Why does bottled water have expiration dates? Does bottled water spoil? And if it does. Why does bottled water expire and go bad? Learn more about this interesting fun fact and how we believe there must be some conspiracy. That plus why we think machines are taking over. Yes, that is the kind of new we here at the Fred Wild happily bring to all of you.
Bottled Water Have Expiration Dates?
It’s an interesting question: Why do bottled water have an expiration date? Could it be that water goes Bad? What does the CDC, the federal agency that governs these types of food products, say about the expiration date? Or is there a secret unknown conspiracy that we simply do not know about.
Does Bottle Water go Bad? Spoil?
According to the information we have gathered. The expiration date on water bottles is for the bottle, not the water. Water does not go bad per say. You can leave a cup of water out come back tomorrow and drink it and it will be fine. What effects the water is the fact that it sits out in the open. Things like dust, dirt and such effect the acidity of the water.
Bottle water, however, keeps dust, oxygen, and microbes from getting to it. That means, according to the CDC, bottled water can be safe to consume for a very long time as long as it’s stored out of direct sunlight (or high heat).
Keep it away from pesticides, gasoline, and the bottle isn’t compromised. Essentially, you can ignore the expiration dates on your bottled water; just make sure it was stored safely. After long-term storage, the bottled water’s appearance, smell or taste may change somewhat, but the water will still be safe to consume, says the FDA. And while bottled water manufacturers are permitted to put expiration dates on their labels, these dates are meant to be indicators of quality, not safety.”
The FDA: Why bottled water have expiration dates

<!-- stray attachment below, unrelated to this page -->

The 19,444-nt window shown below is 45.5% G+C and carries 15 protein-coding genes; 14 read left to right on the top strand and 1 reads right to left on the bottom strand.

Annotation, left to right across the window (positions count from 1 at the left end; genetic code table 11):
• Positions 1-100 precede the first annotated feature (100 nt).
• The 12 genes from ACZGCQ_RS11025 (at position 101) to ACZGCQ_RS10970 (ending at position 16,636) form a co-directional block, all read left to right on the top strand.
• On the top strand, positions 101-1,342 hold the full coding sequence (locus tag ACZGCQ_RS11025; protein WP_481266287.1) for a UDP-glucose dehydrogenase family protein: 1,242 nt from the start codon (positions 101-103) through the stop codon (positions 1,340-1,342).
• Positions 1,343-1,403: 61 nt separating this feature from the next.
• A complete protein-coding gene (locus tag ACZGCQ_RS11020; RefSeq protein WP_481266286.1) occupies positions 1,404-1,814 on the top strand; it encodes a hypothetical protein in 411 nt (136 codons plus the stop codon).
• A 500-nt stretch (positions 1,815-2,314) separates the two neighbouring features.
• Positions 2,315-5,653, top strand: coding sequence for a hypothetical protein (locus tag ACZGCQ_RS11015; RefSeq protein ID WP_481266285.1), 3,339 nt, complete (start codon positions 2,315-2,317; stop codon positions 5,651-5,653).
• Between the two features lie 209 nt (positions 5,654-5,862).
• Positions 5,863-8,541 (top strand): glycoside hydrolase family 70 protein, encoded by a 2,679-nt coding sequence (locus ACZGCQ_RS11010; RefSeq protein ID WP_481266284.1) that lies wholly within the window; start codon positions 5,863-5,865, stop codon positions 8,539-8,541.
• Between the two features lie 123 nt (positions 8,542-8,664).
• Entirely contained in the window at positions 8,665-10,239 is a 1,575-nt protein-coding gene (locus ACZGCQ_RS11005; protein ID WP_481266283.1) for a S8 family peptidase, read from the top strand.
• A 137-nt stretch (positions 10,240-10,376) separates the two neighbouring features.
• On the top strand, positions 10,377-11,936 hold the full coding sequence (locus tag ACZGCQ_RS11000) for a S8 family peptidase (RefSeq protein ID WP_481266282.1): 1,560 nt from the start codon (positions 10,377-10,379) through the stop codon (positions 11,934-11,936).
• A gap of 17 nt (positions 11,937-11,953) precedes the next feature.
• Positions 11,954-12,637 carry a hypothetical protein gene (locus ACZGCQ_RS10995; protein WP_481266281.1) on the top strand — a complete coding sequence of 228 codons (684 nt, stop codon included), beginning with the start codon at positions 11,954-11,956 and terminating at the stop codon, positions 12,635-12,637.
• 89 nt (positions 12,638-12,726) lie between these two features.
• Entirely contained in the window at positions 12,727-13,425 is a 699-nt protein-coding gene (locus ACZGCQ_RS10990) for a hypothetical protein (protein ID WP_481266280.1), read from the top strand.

I found an article on the FDA website from February/March 2002 about bottled water that concurred with what Consumer Reports said. Among the notable text:
“In the U.S., bottled water and tap water are regulated by two different agencies; the FDA regulates bottled water and the U.S. Environmental Protection Agency (EPA) regulates tap water… FDA regulates bottled water as a food… Bottled water is considered to have an indefinite safety shelf life if it is produced in accordance with CGMP [Current Good Manufacturing Process] and quality standard regulations and is stored in an unopened, properly sealed container. Therefore, FDA does not require an expiration date for bottled water. However, long-term storage of bottled water may result in aesthetic defects, such as off-odor and taste. Bottlers may voluntarily put expiration dates on their labels…”
The expiration date basically is there to help the bottled water companies. The bottle has a tendency to discolor and water may or may not taste fresh and this hinders the bottom line. It’s all about image and sales. Would you pay three dollars for a bottled water that has a nasty yellowish ting?
Thing about plastic
The funny thing is, depending on the bottle – plastic is said to have a long life. In fact, most plastic products can take up to 450 years for the plastic bottle to completely decompose. I bet they would never put that as the expiration date.
Postconsumers.com: Different kinds of plastic can degrade at different times, but the average time for a plastic bottle to completely degrade is at least 450 years. It can even take some bottles 1000 years to biodegrade! That’s a long time for even the smallest bottle. 90% of bottles aren’t even recycled. Makes you think twice about that water or soda, right? Bottles made with Polyethylene Terephthalate (PET or PETE) will never biodegrade.